Why I made the leap. By Chris Mucha
Updated: Jun 4, 2020
Anyone want to talk about something other than Covid19? Scary, but manageable, times in which we’re living. Makes me miss the simplicity of mutually assured destruction from the Cold War days. We, as a society, will get through this. We always have, and we will continue to do so.
So, back to the topic at hand then…
Why did I make the switch from software to what looks (at first glance, anyway) to be a services company? Simply put, and to borrow heavily from an old ad campaign; Fourteen33 isn’t your father’s services company.
Fourteen33 (F33) was born from Google. The CEO is someone I’ve proudly called my friend for almost 20 years; Adam Massey. He spent the last 13 years at Google. As a result, he knows the Cloud and Machine Learning-Artificial Intelligence (ML-AI) worlds as well as anyone.
Our charter is to help you navigate, operationalize, and (if possible) monetize ML-AI. The promise of ML-AI is so very tempting: find insights of great value in the lakes of data you already have that, in turn, helps you run your business better. Essentially getting something from nothing.
That said, businesses are littered with ML/AI initiatives that have fallen woefully short of expectations. Why? Because this stuff is exceedingly difficult. Difficult to prepare, difficult to create, difficult to operationalize, and difficult to maintain. These are the problem statements that F33 was founded to address.
In short: yes; F33 is a services company. But one who’s deliverables are enabled by proprietary technology (called Whisky AI) – more on this in another article. To my mind, F33 bears striking similarities to another (much larger) pseudo-services company: Palantir. For those of you who don’t know who they are, I’ll give you a moment to do some quick research. But in short; they began as a services company chartered to deliver mission-focused outcomes. In so doing, they created some pretty staggering technology to help themselves deliver said outcomes. The same is true of F33.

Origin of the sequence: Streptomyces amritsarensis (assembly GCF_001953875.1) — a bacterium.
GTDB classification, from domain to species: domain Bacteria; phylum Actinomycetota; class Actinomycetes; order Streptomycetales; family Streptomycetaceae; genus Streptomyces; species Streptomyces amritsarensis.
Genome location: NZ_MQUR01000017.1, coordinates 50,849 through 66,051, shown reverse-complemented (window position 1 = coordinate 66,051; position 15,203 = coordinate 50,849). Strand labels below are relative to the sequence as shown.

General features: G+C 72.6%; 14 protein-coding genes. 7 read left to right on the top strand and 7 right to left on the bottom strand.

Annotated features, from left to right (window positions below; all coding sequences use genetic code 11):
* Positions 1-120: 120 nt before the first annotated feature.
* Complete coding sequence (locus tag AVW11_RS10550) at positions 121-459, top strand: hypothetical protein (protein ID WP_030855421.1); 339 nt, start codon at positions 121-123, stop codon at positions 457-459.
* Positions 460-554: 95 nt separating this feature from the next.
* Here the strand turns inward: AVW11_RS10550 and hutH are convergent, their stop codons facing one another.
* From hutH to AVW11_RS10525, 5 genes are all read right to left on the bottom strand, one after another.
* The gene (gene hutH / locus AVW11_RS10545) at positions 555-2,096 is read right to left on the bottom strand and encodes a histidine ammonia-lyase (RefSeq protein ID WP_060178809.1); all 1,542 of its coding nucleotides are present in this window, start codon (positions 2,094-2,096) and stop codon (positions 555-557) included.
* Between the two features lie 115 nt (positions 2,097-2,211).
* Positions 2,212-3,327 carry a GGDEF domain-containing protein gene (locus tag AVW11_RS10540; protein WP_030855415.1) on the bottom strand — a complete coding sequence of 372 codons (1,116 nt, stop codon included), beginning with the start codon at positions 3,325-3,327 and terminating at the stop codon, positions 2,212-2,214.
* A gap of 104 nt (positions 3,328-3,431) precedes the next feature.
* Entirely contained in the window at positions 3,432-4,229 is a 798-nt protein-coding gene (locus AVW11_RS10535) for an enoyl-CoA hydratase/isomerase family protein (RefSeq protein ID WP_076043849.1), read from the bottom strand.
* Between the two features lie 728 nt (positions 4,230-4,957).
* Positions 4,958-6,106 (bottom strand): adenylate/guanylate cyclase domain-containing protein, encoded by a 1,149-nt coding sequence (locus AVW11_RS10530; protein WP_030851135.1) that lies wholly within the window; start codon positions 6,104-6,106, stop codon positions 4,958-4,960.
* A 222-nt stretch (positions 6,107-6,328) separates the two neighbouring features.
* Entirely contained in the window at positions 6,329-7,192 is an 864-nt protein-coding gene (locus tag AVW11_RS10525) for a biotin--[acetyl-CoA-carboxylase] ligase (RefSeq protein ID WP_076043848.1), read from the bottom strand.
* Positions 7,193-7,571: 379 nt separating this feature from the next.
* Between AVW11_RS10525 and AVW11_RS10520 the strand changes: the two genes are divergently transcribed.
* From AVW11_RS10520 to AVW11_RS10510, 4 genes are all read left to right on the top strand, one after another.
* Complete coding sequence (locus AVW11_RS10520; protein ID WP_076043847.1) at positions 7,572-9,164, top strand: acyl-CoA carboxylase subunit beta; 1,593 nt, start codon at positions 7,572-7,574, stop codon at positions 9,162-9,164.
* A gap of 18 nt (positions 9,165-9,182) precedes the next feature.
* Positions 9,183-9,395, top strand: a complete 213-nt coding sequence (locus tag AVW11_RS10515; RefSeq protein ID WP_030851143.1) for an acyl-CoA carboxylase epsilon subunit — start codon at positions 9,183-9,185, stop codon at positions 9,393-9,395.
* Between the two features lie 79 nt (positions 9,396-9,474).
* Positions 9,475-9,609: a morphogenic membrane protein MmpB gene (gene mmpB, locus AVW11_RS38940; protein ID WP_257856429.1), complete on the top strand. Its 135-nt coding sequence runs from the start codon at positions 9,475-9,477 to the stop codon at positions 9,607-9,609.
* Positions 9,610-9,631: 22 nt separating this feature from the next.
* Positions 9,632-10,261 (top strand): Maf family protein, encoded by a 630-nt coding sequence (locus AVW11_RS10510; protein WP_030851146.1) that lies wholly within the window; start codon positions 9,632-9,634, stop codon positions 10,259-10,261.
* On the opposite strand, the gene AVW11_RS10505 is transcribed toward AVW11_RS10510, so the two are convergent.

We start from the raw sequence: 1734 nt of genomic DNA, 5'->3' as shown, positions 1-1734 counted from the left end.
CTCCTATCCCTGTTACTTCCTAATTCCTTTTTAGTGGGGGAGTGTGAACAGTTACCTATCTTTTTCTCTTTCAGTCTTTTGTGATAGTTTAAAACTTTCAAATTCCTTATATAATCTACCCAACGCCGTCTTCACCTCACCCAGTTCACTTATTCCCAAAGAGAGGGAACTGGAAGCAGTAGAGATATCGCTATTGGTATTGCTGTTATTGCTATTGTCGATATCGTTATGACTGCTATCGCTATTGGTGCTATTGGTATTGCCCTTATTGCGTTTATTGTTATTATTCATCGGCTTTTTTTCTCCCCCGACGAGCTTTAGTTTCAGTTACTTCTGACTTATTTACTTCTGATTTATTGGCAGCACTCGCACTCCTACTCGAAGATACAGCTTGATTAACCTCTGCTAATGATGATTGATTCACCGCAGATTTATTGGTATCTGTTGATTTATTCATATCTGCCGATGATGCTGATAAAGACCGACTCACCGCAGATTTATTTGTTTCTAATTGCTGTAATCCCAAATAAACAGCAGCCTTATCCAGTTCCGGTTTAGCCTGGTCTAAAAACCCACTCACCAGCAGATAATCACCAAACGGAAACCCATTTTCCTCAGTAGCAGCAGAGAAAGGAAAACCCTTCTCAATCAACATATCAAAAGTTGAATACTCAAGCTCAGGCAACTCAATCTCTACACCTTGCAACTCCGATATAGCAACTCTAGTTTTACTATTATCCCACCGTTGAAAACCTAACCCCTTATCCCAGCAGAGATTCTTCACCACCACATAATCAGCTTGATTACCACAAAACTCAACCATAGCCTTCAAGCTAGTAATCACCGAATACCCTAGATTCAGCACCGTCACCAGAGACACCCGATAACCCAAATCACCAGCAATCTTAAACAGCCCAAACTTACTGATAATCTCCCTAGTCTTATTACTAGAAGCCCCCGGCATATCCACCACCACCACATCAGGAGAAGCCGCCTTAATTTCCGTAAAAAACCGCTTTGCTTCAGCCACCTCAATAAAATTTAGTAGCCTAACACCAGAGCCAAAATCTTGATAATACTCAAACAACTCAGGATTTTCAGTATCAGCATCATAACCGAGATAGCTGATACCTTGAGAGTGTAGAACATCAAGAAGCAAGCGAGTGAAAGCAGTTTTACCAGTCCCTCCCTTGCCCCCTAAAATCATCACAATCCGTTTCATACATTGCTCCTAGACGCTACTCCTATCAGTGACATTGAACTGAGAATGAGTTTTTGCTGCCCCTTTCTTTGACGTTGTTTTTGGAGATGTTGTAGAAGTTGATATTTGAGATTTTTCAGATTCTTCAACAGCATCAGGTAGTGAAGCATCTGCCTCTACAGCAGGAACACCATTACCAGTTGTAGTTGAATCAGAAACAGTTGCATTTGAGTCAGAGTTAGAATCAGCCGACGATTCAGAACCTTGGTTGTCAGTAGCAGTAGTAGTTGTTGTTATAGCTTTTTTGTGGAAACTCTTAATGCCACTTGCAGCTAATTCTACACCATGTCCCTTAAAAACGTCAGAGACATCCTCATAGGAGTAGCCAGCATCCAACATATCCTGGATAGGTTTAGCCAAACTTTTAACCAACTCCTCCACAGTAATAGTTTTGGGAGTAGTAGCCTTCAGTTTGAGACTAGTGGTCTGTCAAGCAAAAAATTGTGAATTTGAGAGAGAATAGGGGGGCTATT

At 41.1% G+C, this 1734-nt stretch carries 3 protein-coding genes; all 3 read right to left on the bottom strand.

We are here to help you address the steep demands of operationalizing ML-AI. They include, but are not limited to, the following: 1. Data is often, put simply, a hot mess. It may require months of very specialized data engineering effort just to get it into the form required to begin experimentation. 2. The core of ML-AI applications are trained data models and associated algorithmic libraries. Creating models and algorithms that actually accomplish something of substantive business value requires deep mathematical and domain expertise, not just database knowledge. Moreover, because things change, maintaining them requires ongoing effort that is no less complex than their original creation. 3. ML-AI is computationally resource intensive, and as a function thereof: expensive. How expensive? Training a single AI model can cost hundreds of thousands of dollars in compute resources. And these are recurring costs. Since models (and data) change over time.
In a short amount of time, we have been able to help a $2.3B network security company, a $24.8B bank, and a $113B technology company get the most out of their ML-AI initiatives. So that’s our business. And why I chose to make the leap, even in these challenging times.
Stay safe and stay sane.
By Chris Mucha
Vice President, Strategic Development